Ritual Oil Reading List

Books on oils – good, bad, indifferent, but probably all worth reading if you’ve got the time and the cash to invest.

Making a reading list on this topic is very difficult, because there’s no one book I can point to and say “Here, you should read this, it’s absolutely accurate and will teach you all about making oils!” There’s been a fair number of books on oils published and while some of them are absolute bullshit from start to finish, some of them are fairly good with some gaping blind spots, some are pretty awful with some good information hidden inside, and some are publishing information available in other places, but written in a more coherent way and thus more useful.

And with all the books, it depends on your personal tradition – most of them are written with a particular table of correspondence in mind, and if that’s not YOUR table, it makes the book less useful. A lot of them (okay, the vast majority) are recipe books as well, and if you don’t use those recipes, the book is less useful. Not useless, though, as basic oilmaking instruction can stand alone, outside the correspondences. Some of it is just mechanics, after all – how to mix an oil, how to make a cold-pressed oil, how to use phases of the moon in oil making, etc.

With all of this in mind, here’s at least a beginning of an annotated book list for making magical oils. Eventually, the book list will go live on the Quadrivium Supplies website, but the list is going to start out with blog posts on the topic. Remember that these are books I have found personally useful, and that their appearance on this book list in no way constitutes an overall endorsement of the contents or author. The list is in no particular order.
(Wow, I’m a huge pain in the ass about book lists, aren’t I?)


    • The Voodoo Hoodoo Spellbook, by Denise Alverado – my interest doesn’t lie with hoodoo, voodoo, or the spells presented in this book – just the section on oils. It’s clear, cogent, and provides detailed instructions for making a variety of oils. The table of correspondence that Alverado uses owes more to the tradition of New Orleans voodoo/hoodoo that she practices than it does to any traditional hermetic correspondences, but her explanations of how oils work and WHY they work is well worth reading. She also gives a fair number of recipes for beginners to try and if you’re nervous about starting from scratch and inventing your own oils, following recipes can be an excellent way to get people started in oilmaking.


    • The Complete Book of Incense, Oils and Brews (Llewellyn’s Practical Magick), by Scott Cunningham – I can hear many readers recoiling from here. I am not a fan of much of Cunningham’s work, popular though it may be. However, this book, along with Cunningham’s Encyclopedia of Magical Herbs, provides beginners with a very easy-to-follow and coherent explanation of what oils are, how they’re used, and how they’re made. His tables of correspondence are neo-Wiccan and I have used very few of his recipes – however, these are easily accessible books that provide a fairly good grounding in the concept of magical oil creation and use.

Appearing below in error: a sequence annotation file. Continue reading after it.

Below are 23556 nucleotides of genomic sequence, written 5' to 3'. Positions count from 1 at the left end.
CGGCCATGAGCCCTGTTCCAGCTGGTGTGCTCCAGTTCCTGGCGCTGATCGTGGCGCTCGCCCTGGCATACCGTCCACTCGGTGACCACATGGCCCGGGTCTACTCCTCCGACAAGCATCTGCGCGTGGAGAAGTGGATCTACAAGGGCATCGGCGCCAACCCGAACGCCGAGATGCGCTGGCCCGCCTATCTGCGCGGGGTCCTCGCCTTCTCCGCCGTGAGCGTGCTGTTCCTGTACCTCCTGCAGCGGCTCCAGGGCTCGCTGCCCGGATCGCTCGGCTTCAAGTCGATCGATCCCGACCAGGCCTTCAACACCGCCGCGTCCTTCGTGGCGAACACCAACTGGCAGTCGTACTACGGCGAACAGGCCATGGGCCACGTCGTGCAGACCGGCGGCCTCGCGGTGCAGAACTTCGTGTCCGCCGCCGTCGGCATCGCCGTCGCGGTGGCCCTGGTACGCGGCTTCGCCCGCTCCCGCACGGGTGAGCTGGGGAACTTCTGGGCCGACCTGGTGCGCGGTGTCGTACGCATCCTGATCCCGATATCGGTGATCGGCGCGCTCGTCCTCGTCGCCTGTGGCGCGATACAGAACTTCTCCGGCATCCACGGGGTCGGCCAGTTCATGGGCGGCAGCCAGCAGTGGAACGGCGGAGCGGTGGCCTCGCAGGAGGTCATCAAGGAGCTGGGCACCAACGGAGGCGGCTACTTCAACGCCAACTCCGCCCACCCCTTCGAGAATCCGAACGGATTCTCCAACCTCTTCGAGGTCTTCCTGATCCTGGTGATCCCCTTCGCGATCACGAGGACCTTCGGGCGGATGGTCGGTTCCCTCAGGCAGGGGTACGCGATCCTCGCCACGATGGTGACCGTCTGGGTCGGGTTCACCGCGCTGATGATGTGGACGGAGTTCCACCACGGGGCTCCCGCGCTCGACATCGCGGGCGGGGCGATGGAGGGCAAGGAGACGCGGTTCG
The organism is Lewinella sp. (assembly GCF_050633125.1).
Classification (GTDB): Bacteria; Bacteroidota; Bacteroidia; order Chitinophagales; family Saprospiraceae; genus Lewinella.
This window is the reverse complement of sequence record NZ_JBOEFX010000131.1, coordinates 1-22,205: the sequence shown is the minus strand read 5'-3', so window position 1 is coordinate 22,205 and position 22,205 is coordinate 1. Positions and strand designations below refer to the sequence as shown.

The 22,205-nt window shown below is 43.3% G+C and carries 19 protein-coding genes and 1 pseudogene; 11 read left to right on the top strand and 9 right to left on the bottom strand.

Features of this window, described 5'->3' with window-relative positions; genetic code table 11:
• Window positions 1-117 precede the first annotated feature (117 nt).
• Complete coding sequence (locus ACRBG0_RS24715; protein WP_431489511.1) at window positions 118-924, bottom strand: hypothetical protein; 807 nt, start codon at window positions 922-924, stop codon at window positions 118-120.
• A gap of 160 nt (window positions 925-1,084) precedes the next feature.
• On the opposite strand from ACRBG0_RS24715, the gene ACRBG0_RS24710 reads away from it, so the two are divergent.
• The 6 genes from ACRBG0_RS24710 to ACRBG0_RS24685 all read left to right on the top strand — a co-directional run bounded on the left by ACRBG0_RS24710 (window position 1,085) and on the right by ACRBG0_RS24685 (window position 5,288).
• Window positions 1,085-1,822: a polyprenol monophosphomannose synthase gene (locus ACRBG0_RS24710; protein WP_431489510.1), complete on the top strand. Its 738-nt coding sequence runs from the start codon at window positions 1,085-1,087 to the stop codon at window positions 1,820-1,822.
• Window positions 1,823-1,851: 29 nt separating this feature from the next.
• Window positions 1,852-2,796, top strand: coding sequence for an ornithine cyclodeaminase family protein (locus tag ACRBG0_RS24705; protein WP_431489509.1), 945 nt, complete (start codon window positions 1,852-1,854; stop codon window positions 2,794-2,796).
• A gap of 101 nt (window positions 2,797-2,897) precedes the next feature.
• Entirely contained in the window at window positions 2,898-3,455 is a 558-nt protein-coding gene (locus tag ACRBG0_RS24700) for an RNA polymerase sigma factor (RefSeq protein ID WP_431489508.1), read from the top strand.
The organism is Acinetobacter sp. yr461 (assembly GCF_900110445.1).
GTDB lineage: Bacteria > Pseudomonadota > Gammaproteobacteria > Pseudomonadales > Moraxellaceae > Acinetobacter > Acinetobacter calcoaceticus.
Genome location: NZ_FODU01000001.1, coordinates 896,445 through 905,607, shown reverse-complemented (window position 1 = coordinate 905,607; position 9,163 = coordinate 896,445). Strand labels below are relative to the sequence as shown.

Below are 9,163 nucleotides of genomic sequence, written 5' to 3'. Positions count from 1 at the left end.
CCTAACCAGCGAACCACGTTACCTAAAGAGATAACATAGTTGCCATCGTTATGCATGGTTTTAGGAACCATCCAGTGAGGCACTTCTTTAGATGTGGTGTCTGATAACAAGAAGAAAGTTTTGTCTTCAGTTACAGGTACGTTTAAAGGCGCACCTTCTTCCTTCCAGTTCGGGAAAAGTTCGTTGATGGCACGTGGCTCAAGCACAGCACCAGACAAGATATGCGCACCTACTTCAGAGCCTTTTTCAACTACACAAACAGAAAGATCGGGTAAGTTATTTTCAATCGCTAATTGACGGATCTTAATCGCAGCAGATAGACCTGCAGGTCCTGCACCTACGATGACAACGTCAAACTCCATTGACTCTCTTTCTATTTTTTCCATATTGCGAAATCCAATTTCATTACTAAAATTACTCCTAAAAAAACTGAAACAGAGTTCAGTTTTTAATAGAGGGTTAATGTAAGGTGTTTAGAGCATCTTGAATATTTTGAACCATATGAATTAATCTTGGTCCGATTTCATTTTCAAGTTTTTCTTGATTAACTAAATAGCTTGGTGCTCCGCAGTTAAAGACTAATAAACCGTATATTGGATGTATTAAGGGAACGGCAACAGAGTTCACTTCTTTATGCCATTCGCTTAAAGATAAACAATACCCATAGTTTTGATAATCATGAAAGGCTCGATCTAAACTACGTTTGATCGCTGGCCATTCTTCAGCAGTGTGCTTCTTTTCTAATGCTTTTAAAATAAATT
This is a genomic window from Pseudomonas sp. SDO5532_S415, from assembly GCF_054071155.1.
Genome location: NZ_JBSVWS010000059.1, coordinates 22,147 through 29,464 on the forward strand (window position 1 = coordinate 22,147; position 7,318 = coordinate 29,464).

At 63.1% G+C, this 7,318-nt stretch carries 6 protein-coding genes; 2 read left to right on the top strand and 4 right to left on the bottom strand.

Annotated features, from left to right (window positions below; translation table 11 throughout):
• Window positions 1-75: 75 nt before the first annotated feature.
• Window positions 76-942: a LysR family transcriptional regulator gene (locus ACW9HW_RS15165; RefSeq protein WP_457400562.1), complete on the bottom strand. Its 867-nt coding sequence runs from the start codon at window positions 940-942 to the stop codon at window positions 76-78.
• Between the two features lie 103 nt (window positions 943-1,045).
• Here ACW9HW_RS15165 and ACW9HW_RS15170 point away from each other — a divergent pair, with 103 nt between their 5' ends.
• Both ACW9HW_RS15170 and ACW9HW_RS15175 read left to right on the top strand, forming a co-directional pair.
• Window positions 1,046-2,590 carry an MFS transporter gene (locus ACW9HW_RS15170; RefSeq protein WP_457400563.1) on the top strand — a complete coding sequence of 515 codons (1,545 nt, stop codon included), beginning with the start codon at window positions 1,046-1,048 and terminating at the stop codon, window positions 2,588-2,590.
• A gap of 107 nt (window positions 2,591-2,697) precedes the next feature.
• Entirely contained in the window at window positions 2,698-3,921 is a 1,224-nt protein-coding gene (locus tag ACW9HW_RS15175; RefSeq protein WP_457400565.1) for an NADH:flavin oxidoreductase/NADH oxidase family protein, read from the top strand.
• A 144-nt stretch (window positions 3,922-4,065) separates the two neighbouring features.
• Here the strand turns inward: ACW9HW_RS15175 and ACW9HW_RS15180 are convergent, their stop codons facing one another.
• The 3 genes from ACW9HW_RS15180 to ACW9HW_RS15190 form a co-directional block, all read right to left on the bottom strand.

• Magical Oil Recipes, by Lady Gianne – probably contains the best basic practical introduction to magical oilmaking in the three page introduction to what’s really more a pamphlet or a chapbook than a true “book.” The whole thing, recipes and all, is 43 pages and costs less than a dollar in the Kindle store. The author covers how and why to disinfect glass oil storage bottles, why oil storage bottles should be dark, what different carrier oils are and how they’re used, how and why oils are blended and to what effect, and the difference between an essential oil and a carrier oil. Her table of correspondence is short and to the point but provides no reference sources – as far as I can tell, it’s a mixture of neo-Wiccan and hermetic tables. If you’re a purist about your tables, this probably won’t thrill you, but frankly, I’d spend the .99 for the Kindle download (you can read it on your computer or your phone) and count it as money well spent even if I never tried any of the recipes.


    • Traditional Witches’ Formulary and Potion-making Guide: Recipes for Magical Oils, Powders and Other Potions, by Sophia diGregorio – Ms. diGregorio gives an overview of oilmaking that includes astrological and lunar timing, suggests substitutions for hard-to-find ingredients, and actually provides sources for many of the recipes that she gives. Some of the recipes are old enough to contain ingredients that are poisonous or otherwise dangerous, and the author gives suggestions for substitutions for these ingredients (I’m normally a big believer in sticking as close to original recipes as possible, but not if handling the plant in question is going to give me hives or if the resulting oil will make me ill if I get it on my skin). It’s considerably more substantial than the Gianne book – about 183 pages.

There’s more books on oilmaking to cover, but I’m going to leave it there for the moment. What are YOUR favorites? I’m always happy to hear from people who want to recommend (or warn against) a book they’ve read on the topic.